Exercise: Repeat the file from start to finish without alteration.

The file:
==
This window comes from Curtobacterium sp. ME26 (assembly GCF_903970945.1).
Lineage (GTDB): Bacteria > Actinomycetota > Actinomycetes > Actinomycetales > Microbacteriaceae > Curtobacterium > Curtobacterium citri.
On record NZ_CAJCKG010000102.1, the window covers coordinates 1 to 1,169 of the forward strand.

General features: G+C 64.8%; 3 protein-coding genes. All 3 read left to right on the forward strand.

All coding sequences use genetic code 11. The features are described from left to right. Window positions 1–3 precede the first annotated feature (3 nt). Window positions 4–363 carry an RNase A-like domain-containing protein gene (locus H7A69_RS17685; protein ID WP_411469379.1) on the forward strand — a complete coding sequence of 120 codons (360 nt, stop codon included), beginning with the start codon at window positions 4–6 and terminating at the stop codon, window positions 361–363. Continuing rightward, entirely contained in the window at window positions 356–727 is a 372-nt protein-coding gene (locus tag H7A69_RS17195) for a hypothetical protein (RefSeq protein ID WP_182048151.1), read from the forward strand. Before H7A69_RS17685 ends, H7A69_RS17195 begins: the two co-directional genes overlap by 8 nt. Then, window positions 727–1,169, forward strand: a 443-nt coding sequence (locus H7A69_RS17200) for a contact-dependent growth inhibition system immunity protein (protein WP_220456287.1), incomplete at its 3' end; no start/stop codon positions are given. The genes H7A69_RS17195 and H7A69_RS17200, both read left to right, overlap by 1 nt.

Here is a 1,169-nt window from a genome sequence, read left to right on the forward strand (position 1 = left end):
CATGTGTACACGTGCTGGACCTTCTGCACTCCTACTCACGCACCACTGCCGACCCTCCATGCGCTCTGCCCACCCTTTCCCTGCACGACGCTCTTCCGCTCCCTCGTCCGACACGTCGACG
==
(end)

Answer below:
This window comes from Curtobacterium sp. ME26 (assembly GCF_903970945.1).
Lineage (GTDB): Bacteria > Actinomycetota > Actinomycetes > Actinomycetales > Microbacteriaceae > Curtobacterium > Curtobacterium citri.
On record NZ_CAJCKG010000102.1, the window covers coordinates 1 to 1,169 of the forward strand.

General features: G+C 64.8%; 3 protein-coding genes. All 3 read left to right on the forward strand.

All coding sequences use genetic code 11. The features are described from left to right. Window positions 1–3 precede the first annotated feature (3 nt). Window positions 4–363 carry an RNase A-like domain-containing protein gene (locus H7A69_RS17685; protein ID WP_411469379.1) on the forward strand — a complete coding sequence of 120 codons (360 nt, stop codon included), beginning with the start codon at window positions 4–6 and terminating at the stop codon, window positions 361–363. Continuing rightward, entirely contained in the window at window positions 356–727 is a 372-nt protein-coding gene (locus tag H7A69_RS17195) for a hypothetical protein (RefSeq protein ID WP_182048151.1), read from the forward strand. Before H7A69_RS17685 ends, H7A69_RS17195 begins: the two co-directional genes overlap by 8 nt. Then, window positions 727–1,169, forward strand: a 443-nt coding sequence (locus H7A69_RS17200) for a contact-dependent growth inhibition system immunity protein (protein WP_220456287.1), incomplete at its 3' end; no start/stop codon positions are given. The genes H7A69_RS17195 and H7A69_RS17200, both read left to right, overlap by 1 nt.

Here is a 1,169-nt window from a genome sequence, read left to right on the forward strand (position 1 = left end):
CATGTGTACACGTGCTGGACCTTCTGCACTCCTACTCACGCACCACTGCCGACCCTCCATGCGCTCTGCCCACCCTTTCCCTGCACGACGCTCTTCCGCTCCCTCGTCCGACACGTCGACG